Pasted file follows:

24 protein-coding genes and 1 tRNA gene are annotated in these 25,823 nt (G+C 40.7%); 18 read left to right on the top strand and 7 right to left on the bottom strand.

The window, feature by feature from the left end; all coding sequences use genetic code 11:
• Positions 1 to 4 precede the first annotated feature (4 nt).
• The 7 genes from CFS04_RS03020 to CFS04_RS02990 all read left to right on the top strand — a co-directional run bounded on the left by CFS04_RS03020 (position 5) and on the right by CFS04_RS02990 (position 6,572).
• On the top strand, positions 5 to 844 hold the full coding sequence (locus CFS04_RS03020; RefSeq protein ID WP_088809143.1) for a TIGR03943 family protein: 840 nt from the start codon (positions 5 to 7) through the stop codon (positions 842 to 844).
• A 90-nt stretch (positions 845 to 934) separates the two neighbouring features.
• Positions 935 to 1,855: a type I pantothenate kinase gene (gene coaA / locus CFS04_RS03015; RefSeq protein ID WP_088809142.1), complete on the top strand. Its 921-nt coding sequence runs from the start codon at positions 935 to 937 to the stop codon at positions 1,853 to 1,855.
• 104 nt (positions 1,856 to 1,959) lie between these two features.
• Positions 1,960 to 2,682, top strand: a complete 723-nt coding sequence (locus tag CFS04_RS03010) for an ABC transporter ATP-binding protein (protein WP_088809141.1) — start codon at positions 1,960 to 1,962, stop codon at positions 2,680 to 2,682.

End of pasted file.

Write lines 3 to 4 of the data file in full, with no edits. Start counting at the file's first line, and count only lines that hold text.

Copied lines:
• Positions 1 to 4 precede the first annotated feature (4 nt).
• The 7 genes from CFS04_RS03020 to CFS04_RS02990 all read left to right on the top strand — a co-directional run bounded on the left by CFS04_RS03020 (position 5) and on the right by CFS04_RS02990 (position 6,572).